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Commitment is a scary word, most often used in the context of romantic relationships. We all know people are who serial commitment-phobes, who float from relationship to relationship without ever really settling down. Almost every romantic comedy is about this uncommitted guy or girl meeting the other lead in the story and settling down together. In these movies, true love is the thing that breaks their inability to commit.

But in what other areas do we struggle with commitment?

I’m committed to my diet until a piece of bread is in front of me.
I stay committed to the idea of working out, but have trouble following through.
I am committed to the idea of accountability, but the practice of it scares me.
I am committed to writing every day until it’s easier to just let Netflix autoplay instead.
I am committed to going to church until I don’t want to drive in traffic.

Currently, I am in the process of looking for a new church home. I am being intentional to listen to the Lord in this season and hear where he’s leading. I love the church I’ve been going to and I pray for them often, but I know it’s time for a change. I have been attending certain services at another church and have loved it since I first walked through the doors. When talking to friends about this church, I would say, “If I ever need a new church home, this is where I would go,” and yet, I’ve been struggling to commit.

I am afraid of commitment.

I didn’t know this about myself. I thought that I was great at commitment. Every other church I’ve attended and served at I was fully committed to them: I attended regularly and served until I couldn’t serve anymore. When I commit to an employer, I give them my all and I stay there for a considerable amount of time. I’m not one for constantly moving or always changing; I like roots, consistency, and structure. So why am I dragging my feet on this decision?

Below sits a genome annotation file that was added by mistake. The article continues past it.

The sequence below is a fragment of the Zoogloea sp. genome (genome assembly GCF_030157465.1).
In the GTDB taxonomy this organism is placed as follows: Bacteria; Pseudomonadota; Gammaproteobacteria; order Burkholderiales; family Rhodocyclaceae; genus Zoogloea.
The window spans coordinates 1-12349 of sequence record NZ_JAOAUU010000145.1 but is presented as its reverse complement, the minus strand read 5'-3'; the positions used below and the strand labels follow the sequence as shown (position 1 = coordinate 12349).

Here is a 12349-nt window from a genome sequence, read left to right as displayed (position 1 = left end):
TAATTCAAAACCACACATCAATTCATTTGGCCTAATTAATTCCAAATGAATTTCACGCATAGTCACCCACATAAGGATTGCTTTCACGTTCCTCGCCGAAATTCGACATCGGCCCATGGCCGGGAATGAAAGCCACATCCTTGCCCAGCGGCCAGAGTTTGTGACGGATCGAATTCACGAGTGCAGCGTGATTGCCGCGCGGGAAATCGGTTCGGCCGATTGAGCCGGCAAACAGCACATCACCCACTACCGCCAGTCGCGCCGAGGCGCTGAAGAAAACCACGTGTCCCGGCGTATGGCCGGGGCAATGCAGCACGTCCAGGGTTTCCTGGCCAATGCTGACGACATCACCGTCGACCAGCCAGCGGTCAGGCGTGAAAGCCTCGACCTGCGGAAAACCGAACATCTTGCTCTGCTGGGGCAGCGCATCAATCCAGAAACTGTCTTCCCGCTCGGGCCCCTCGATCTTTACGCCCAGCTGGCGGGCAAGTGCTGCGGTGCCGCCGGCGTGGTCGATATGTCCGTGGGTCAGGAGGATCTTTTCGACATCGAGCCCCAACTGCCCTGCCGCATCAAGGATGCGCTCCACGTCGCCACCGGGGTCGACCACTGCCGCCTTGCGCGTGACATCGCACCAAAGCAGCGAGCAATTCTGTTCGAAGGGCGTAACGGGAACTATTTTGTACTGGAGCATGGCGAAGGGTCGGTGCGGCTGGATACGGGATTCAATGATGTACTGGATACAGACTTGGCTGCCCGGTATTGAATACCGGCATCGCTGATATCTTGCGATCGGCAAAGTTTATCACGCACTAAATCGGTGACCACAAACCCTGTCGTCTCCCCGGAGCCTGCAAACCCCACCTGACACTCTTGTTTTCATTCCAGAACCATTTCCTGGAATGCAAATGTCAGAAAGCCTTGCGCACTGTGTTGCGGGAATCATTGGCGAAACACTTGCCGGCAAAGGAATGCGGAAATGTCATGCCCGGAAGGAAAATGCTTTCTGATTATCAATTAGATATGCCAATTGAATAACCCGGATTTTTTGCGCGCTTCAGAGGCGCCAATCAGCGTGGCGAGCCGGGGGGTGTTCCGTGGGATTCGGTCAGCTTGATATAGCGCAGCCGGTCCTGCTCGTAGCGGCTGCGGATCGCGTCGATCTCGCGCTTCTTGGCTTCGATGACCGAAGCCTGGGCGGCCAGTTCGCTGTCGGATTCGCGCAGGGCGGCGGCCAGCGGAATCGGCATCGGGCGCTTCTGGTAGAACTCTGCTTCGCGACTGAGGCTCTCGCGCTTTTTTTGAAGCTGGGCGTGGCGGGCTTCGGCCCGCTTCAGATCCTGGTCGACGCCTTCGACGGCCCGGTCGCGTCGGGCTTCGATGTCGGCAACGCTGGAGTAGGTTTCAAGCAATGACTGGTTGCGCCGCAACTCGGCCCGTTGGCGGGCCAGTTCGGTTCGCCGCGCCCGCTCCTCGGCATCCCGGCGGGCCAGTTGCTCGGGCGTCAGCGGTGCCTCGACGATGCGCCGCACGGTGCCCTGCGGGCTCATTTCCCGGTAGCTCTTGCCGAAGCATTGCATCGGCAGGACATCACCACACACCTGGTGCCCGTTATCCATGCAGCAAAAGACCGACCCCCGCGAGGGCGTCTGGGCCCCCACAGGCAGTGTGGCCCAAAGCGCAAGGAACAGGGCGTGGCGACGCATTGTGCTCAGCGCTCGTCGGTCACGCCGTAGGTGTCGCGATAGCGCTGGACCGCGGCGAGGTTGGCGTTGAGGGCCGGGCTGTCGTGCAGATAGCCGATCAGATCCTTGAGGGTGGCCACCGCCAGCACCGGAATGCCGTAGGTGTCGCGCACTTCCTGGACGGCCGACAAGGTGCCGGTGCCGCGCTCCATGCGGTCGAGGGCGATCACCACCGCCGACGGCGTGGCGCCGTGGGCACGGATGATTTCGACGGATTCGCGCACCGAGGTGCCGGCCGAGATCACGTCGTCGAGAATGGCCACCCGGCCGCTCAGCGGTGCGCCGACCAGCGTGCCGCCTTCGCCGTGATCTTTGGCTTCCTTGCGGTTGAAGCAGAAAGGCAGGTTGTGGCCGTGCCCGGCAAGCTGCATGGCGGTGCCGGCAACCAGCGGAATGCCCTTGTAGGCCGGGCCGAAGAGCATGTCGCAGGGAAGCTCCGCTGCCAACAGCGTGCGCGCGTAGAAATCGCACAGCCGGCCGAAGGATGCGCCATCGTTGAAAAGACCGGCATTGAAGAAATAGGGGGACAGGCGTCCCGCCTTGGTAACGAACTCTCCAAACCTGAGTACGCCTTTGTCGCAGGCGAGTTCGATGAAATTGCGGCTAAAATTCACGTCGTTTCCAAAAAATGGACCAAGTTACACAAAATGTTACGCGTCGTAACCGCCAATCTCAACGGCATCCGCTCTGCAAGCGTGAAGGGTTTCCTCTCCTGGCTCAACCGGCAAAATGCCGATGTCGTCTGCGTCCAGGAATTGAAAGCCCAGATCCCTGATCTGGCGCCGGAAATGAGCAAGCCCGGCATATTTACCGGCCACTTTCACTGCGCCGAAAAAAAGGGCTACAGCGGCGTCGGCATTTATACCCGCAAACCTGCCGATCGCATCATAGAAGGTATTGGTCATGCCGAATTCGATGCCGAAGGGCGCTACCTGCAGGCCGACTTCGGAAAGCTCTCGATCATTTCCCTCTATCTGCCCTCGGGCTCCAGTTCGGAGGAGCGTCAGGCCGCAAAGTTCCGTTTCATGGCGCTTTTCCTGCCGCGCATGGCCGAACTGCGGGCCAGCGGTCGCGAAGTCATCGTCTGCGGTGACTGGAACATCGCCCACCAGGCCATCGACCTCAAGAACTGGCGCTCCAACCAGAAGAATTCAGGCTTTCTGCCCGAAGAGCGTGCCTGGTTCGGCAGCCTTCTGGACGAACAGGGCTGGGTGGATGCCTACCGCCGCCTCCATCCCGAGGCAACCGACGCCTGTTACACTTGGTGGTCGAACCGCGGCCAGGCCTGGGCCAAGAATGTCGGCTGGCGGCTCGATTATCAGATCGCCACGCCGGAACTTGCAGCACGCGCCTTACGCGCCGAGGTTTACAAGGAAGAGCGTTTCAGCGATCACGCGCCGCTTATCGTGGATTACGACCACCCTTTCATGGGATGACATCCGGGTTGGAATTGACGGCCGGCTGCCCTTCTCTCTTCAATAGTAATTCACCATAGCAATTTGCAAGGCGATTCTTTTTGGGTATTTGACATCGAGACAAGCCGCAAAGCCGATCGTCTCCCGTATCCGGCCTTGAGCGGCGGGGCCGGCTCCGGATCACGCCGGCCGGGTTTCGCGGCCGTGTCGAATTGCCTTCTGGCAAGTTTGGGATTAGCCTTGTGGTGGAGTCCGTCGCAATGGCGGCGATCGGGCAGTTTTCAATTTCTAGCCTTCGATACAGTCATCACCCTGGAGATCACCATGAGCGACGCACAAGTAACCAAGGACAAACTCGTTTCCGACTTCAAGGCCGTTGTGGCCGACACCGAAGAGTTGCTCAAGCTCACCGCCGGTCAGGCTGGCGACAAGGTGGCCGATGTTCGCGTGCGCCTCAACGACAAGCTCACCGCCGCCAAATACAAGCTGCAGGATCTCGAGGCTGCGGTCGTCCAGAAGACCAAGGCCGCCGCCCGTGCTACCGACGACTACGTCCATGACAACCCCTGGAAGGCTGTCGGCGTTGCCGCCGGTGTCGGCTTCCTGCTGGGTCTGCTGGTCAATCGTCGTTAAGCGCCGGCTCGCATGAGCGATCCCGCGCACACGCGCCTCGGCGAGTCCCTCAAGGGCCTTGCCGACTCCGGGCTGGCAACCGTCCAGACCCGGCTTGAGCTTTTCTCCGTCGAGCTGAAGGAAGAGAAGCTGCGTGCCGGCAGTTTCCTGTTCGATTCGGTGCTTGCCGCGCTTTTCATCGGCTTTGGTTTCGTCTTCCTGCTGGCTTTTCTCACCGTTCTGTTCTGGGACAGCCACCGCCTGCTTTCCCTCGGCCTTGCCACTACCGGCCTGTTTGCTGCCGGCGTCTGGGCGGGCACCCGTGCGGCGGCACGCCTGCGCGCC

I am afraid of choosing wrong.
I am afraid of being known.
I am afraid of getting involved.
I am afraid of being hurt.
I am afraid of community.
I am afraid of letting people down.
I am afraid of being seen.
I am afraid of failing.

It may seem a little overdramatic that I’m thinking this much about this one situation, but it’s the way my mind works. It takes me a long time to make certain decisions because I see the domino effect that one decision can cause. I study eventualities and possibilities and use those to make the best decision I can. I am so thankful for this gift that I’ve been given, though I have to consistently work to steward it well.

So, back to my current predicament. It’s so easy to stay on the periphery and remain uncommitted, claiming that I am just “exploring” or “keeping an open mind”. That space is safe. Being known by a limited amount of people is comfortable. Being alone is my sweet spot. Being a number instead of a name is refreshing. But it’s also cowardly. Now, don’t get me wrong, this has been a hugely healing season for me. Stepping back so I can receive and be revived and encouraged without having to consistently give of myself has been incredible and absolutely necessary. But recently the Lord has been putting it on my heart that the time is approaching for me to commit.